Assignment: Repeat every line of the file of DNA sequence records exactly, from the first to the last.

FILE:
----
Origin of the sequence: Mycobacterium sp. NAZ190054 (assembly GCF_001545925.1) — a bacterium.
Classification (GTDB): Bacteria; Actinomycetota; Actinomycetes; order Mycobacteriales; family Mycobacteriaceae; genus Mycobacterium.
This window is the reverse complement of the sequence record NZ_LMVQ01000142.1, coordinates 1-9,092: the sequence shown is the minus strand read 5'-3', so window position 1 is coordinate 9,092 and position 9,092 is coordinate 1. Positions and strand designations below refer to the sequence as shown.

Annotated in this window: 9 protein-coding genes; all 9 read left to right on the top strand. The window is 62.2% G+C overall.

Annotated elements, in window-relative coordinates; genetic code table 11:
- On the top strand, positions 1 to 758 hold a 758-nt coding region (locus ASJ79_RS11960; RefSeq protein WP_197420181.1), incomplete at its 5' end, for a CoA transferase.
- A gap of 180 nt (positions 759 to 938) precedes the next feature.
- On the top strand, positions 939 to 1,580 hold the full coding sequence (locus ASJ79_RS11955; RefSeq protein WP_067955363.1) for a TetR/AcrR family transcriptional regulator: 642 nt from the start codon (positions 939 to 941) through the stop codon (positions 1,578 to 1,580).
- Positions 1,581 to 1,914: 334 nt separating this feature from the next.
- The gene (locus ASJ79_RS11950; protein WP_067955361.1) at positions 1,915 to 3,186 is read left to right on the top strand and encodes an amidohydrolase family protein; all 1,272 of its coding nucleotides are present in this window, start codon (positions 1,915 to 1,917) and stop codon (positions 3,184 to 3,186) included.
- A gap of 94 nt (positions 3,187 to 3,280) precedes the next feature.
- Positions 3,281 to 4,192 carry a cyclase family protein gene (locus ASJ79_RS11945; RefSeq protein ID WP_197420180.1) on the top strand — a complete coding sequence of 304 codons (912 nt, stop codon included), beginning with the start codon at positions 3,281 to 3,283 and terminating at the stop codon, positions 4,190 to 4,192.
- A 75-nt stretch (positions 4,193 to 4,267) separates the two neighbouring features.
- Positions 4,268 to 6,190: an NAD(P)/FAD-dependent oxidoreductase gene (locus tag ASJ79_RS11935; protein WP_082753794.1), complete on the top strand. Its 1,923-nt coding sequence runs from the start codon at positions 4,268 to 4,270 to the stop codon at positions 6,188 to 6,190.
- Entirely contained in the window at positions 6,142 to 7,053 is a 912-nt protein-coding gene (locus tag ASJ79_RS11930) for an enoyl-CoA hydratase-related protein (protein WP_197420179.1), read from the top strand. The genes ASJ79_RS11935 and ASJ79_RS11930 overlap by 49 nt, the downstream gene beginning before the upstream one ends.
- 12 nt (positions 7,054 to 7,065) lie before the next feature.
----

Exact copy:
Origin of the sequence: Mycobacterium sp. NAZ190054 (assembly GCF_001545925.1) — a bacterium.
Classification (GTDB): Bacteria; Actinomycetota; Actinomycetes; order Mycobacteriales; family Mycobacteriaceae; genus Mycobacterium.
This window is the reverse complement of the sequence record NZ_LMVQ01000142.1, coordinates 1-9,092: the sequence shown is the minus strand read 5'-3', so window position 1 is coordinate 9,092 and position 9,092 is coordinate 1. Positions and strand designations below refer to the sequence as shown.

Annotated in this window: 9 protein-coding genes; all 9 read left to right on the top strand. The window is 62.2% G+C overall.

Annotated elements, in window-relative coordinates; genetic code table 11:
- On the top strand, positions 1 to 758 hold a 758-nt coding region (locus ASJ79_RS11960; RefSeq protein WP_197420181.1), incomplete at its 5' end, for a CoA transferase.
- A gap of 180 nt (positions 759 to 938) precedes the next feature.
- On the top strand, positions 939 to 1,580 hold the full coding sequence (locus ASJ79_RS11955; RefSeq protein WP_067955363.1) for a TetR/AcrR family transcriptional regulator: 642 nt from the start codon (positions 939 to 941) through the stop codon (positions 1,578 to 1,580).
- Positions 1,581 to 1,914: 334 nt separating this feature from the next.
- The gene (locus ASJ79_RS11950; protein WP_067955361.1) at positions 1,915 to 3,186 is read left to right on the top strand and encodes an amidohydrolase family protein; all 1,272 of its coding nucleotides are present in this window, start codon (positions 1,915 to 1,917) and stop codon (positions 3,184 to 3,186) included.
- A gap of 94 nt (positions 3,187 to 3,280) precedes the next feature.
- Positions 3,281 to 4,192 carry a cyclase family protein gene (locus ASJ79_RS11945; RefSeq protein ID WP_197420180.1) on the top strand — a complete coding sequence of 304 codons (912 nt, stop codon included), beginning with the start codon at positions 3,281 to 3,283 and terminating at the stop codon, positions 4,190 to 4,192.
- A 75-nt stretch (positions 4,193 to 4,267) separates the two neighbouring features.
- Positions 4,268 to 6,190: an NAD(P)/FAD-dependent oxidoreductase gene (locus tag ASJ79_RS11935; protein WP_082753794.1), complete on the top strand. Its 1,923-nt coding sequence runs from the start codon at positions 4,268 to 4,270 to the stop codon at positions 6,188 to 6,190.
- Entirely contained in the window at positions 6,142 to 7,053 is a 912-nt protein-coding gene (locus tag ASJ79_RS11930) for an enoyl-CoA hydratase-related protein (protein WP_197420179.1), read from the top strand. The genes ASJ79_RS11935 and ASJ79_RS11930 overlap by 49 nt, the downstream gene beginning before the upstream one ends.
- 12 nt (positions 7,054 to 7,065) lie before the next feature.